ابعاد کنترل روانشناختی والدین: ارتباطات با پرخاشگری فیزیکی و رابطه پیش دبستانی در روسیه
|کد مقاله||سال انتشار||مقاله انگلیسی||ترجمه فارسی||تعداد کلمات|
|34405||2000||5 صفحه PDF||سفارش دهید||2384 کلمه|
Publisher : Elsevier - Science Direct (الزویر - ساینس دایرکت)
Journal : Psychiatry Research, Volume 93, Issue 1, 14 February 2000, Pages 83–87
The authors compared the antimanic effects of a verapamil–magnesium oxide (V–M) combination with a verapamil–placebo combination (V–P) in patients pretreated with verapamil. BPRS scores and serum magnesium levels were compared. The V–M combination was found to be significantly more effective than V–P in reducing manic symptoms (P=0.015). Serum magnesium levels were significantly higher in the V–M group (P<0.04). These data suggest that magnesium may increase antimanic efficacy of verapamil by mechanisms which may operate at the intracellular level. The magnesium–verapamil combination may have clinical application as an adjunct to verapamil in the maintenance therapy of mania.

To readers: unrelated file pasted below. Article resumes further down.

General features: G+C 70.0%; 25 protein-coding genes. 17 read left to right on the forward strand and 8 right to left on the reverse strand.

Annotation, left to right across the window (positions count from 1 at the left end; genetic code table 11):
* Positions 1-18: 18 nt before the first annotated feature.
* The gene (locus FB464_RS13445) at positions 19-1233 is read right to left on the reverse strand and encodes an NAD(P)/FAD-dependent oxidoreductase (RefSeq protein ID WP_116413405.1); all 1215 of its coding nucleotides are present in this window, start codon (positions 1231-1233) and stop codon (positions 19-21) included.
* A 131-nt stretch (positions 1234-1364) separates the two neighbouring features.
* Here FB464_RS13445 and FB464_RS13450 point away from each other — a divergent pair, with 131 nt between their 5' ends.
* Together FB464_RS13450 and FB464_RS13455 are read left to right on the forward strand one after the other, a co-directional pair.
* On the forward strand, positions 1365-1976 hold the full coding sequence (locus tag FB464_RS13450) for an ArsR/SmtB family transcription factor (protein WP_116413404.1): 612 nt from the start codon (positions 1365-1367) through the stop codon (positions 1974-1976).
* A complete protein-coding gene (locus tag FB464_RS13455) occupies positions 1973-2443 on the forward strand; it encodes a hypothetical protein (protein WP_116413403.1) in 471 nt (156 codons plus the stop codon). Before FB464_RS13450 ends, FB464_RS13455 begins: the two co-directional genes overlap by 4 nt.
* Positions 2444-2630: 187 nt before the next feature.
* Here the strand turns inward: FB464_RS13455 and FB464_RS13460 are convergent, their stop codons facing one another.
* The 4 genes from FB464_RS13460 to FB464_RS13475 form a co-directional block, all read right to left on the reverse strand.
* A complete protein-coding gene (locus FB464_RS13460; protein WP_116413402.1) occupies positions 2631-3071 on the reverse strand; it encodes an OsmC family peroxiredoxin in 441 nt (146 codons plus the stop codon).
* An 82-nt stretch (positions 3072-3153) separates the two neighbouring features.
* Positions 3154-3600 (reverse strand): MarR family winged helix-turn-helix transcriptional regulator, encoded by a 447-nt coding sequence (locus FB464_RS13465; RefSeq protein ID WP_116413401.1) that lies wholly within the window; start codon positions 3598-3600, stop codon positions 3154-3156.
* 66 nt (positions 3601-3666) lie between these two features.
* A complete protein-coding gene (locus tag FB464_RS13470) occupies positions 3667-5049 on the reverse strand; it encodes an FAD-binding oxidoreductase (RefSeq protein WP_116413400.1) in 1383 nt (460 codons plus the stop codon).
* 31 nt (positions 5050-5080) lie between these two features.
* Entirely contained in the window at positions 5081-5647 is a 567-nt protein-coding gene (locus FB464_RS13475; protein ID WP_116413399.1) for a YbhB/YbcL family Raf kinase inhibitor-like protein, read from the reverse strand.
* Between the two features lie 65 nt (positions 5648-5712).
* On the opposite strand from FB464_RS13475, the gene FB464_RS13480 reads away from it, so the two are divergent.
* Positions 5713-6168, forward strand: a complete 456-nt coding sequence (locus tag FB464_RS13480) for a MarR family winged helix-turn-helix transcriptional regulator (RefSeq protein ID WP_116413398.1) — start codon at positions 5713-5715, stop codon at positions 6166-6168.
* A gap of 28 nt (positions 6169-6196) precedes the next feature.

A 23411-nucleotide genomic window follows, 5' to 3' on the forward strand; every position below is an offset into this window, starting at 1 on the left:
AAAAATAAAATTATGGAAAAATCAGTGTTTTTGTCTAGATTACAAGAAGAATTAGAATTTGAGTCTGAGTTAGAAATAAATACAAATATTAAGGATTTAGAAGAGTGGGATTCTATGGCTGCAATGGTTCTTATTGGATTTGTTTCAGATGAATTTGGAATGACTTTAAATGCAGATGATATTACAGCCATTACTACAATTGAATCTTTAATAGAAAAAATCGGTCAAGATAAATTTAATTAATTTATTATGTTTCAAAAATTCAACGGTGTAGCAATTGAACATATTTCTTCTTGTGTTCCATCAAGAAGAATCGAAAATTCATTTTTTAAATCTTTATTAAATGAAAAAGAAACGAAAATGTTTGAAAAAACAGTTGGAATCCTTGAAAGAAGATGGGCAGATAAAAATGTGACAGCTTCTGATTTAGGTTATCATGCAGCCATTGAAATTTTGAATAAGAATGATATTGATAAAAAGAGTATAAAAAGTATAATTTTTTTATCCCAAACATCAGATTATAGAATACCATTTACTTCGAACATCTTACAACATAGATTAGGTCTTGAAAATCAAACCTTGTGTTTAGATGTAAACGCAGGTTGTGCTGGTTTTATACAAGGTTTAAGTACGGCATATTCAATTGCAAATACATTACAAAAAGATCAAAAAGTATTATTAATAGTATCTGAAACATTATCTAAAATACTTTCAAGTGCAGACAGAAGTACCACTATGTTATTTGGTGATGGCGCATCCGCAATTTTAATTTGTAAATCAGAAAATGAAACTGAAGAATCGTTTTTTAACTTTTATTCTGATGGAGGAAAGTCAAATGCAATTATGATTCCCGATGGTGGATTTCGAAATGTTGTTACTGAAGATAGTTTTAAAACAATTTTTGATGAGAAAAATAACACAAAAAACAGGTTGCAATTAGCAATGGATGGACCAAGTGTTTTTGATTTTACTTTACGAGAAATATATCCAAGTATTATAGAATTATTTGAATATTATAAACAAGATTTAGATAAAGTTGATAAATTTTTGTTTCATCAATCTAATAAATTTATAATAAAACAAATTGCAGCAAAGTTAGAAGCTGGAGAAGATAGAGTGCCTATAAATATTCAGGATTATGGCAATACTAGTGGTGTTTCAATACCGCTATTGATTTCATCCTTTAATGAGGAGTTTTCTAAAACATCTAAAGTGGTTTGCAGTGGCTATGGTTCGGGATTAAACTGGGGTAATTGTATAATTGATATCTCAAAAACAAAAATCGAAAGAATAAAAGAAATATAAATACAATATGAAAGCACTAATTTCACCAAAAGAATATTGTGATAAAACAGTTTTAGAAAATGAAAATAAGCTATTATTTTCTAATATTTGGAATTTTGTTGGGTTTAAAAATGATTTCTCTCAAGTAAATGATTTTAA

Verapamil is an antiarrhythmic agent which blocks calcium influx through slow channels in the myocardial cells. It is therefore used to treat cardiovascular diseases including angina, supraventricular arrhythmias and hypertension. It has also been used as an antimanic agent (Giannini et al., 1984). Verapamil shares many pharmacological properties with lithium, the standard treatment for acute and chronic mania. At the cellular level, both block adenyl cyclase activity, inhibit sodium–calcium counter-exchange and reduce calmodulin activity. At tissue and organ levels, these medications inhibit TSH release and ADH signaling in the kidney (Packer and Frishman, 1982). In addition to shared properties with lithium, verapamil has several unique properties which make it a potentially attractive antimanic agent. It inhibits excitation–secretion coupling at adrenergic synapses (Hoschl, 1990) and antagonizes both dopaminergic and serotonergic receptors (Chou, 1991). Verapamil does not require frequent serum levels. While long-term lithium therapy may be associated with renal damage or inhibition of thyroid and parathyroid hormone release, verapamil has no similar long-term side effects (Hoschl et al., 1986). Because of these advantages, verapamil was indeed employed as an antimanic agent within 10 years after its introduction. After initial case reports (Dubovsky et al., 1982 and Hoschl et al., 1982), verapamil was compared favorably with lithium in a single-factor repeated-measure design (Giannini et al., 1984). Similar favorable results were found in double-blind studies when verapamil was compared to placebo (Dubovsky et al., 1981), lithium carbonate (Garza-Trevino et al., 1982), chlorpromazine (Hoschl and Kozeny, 1989), valproic acid (Giannini et al., 1989) and clonidine (Giannini et al., 1985). In contradistinction, other studies have reported less efficacious responses to verapamil. In double-blind crossover studies, patients pre-treated with lithium (Giannini et al., 1987) or resistant to it (Barton and Gitlin, 1987) had diminished antimanic responses to verapamil. A randomized single-blind trial compared lithium to verapamil and reported verapamil to be inferior (Walton et al., 1996) to lithium. Another placebo-controlled trial showed no benefit of verapamil over placebo (Janicak et al., 1998). Also there is some question as to whether a sufficient fraction of verapamil crosses the blood–brain barrier to be considered a viable psychoactive drug. Combining lithium therapy with verapamil therapy for refractory manic patients may not be a treatment option. This combination has been reported to produce neurotoxicity (Price and Giannini, 1986). Another possible combinant with verapamil is magnesium ion. Magnesium shares some potential antimanic effects with verapamil. It inhibits calcium activity at calmodulin and at calcium channels, producing membrane stability (Hoschl and Kozeny, 1990). It also inhibits calcium-mediated neurotransmitter release (Walton et al., 1996) and may alter the configuration of post-synaptic receptors (El-Malakh and Juzirs, 1990 and Chou, 1991). Magnesium therapy in alcohol-induced hypomagnesemia during alcohol withdrawal reduces some manic-like symptoms (Giannini, 1998). However, antimanic activity of verapamil is not associated with changes in serum magnesium levels (Goodnick, 1995). Between 20 and 40% of manic patients are unable to tolerate side effects of lithium therapy or are unresponsive to it (Packer and Frishman, 1982 and Barton and Gitlin, 1987). Therefore alternative therapeutic regimens are needed. Verapamil is one such candidate but, unfortunately, has many side effects. Higher doses of verapamil may produce hypertension, bradycardia, pulmonary edema and AV block in small population segments. In order to avoid such side effects, it was hypothesized that combining magnesium therapy with verapamil therapy could produce significant antimanic effects at lower verapamil dosages (Delhumeau et al., 1995). A search of the world literature revealed no reported adverse interaction between verapamil and magnesium oxide or other formulations of magnesium. Therefore, we decided to study the efficacy of combined magnesium–verapamil therapy.